John McCain's house is divided, will it stand?
Posted on Friday, December 31, 2010 at 08:18 AM
- Forging a bond with my father during an idyllic trip to Donegal
- JFK and the Sacred Heart were the twin pillars of life in Donegal
- The War on Thanksgiving
- Honor our Irish American forefathers by maintaining the ailing US infrastructure
- In the aftermath of suicide, a long walk through a strange country
Married to a woman who defied him by publicly acknowledging the connection between anti-gay laws and anti-gay bullying (a point of view that she then sadly and almost wordlessly retracted) there must have been some tense moments in the upscale Arizona mansion.
And consider that as he looked across his well appointed table at his own high profile daughter Meghan, McCain was contemplating yet another betrayal: her ardent support for marriage equality for gays is well known.
He must have feared for the GOP. He must have feared for the future. He may even have feared for himself. As the greatest of all Republican politicians once remarked: a house divided can not stand.
And worst betrayal of all, from McCain's point of view, was the repeal of DADT. Although he hasn't been a member of the US armed forces for decades - and there have been quite a few changes in bootcamp in the interim - he is still consulted as a supposed "expert" on military matters by the media, if no longer by the Pentagon.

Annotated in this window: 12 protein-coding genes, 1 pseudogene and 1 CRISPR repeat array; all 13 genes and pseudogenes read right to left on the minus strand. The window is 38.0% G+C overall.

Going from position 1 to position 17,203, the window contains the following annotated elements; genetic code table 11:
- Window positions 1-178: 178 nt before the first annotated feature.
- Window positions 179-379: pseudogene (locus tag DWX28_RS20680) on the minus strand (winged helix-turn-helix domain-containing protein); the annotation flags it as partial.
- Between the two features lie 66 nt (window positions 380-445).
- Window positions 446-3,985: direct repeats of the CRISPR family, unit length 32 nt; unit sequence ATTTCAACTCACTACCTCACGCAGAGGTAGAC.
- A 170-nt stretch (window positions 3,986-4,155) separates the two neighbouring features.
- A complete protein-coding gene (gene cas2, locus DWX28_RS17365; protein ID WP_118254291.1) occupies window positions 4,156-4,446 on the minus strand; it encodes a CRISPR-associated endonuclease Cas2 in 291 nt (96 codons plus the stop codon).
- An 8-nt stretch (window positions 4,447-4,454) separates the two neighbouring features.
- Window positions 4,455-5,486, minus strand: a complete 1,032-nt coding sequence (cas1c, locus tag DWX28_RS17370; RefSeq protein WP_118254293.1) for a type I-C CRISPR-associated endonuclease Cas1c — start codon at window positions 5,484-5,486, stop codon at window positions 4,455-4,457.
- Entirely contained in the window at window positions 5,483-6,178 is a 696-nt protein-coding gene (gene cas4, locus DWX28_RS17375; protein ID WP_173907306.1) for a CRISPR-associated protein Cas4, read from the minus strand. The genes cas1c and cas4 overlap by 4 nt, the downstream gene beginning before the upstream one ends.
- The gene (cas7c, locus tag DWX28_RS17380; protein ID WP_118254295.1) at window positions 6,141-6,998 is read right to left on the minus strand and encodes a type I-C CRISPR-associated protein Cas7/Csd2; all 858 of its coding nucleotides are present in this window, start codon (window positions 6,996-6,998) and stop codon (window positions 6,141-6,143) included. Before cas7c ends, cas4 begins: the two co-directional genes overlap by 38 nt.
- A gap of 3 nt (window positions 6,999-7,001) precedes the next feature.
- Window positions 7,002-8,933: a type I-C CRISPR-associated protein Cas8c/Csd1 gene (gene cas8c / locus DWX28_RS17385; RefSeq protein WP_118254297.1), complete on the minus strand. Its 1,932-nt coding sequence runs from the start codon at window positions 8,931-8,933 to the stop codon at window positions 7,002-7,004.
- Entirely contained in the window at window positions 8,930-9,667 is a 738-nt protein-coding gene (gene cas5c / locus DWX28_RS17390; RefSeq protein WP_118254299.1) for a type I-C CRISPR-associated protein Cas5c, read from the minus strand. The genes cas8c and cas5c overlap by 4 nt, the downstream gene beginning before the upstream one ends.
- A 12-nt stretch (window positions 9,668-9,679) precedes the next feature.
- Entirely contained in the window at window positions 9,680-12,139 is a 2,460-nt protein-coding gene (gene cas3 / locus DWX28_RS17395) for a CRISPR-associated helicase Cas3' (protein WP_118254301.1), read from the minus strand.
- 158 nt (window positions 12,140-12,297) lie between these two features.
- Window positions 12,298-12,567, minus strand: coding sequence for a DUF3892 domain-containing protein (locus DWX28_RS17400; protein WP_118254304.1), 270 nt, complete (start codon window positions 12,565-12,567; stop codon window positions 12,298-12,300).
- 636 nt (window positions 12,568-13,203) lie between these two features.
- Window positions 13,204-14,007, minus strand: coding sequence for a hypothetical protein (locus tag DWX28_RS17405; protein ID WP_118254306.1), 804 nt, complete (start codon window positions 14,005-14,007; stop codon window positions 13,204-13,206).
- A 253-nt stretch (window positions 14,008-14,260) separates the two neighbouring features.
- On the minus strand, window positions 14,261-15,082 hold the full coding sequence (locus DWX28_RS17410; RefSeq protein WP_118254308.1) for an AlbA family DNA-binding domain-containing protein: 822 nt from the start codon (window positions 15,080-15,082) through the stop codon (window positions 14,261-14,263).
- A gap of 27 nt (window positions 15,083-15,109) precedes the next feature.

So it was sad to see McCain use his platform to search for a legitimate reason to flout the wishes of the President, the military's top brass, the majority of active service members and the American public.
Apparently still enraged by his no-contest loss to Barack Obama, it doesn't seem to take much to tilt McCain over into the red zone these days, as his recent blistering exchanges with his Senate colleagues will attest.
The truth is McCain's personal contempt for the President has turned him into a give-no-quarter Republican hardliner. But it should be remembered that deep personal antipathy is the worst possible guide to enlightened decision making, although we're two years and one Sarah Palin beyond all that now.
When private passion overruns public principle you're setting the stage for tragedy - just ask William Shakespeare. His plays are filled with once noble men surrendering to their baser natures with devastating consequences for everyone in their orbit.
McCain's spectacular acts of fury and sabotage seem certain to continue. But from the outside it's beginning to look like the person they'll discredit most is the man himself.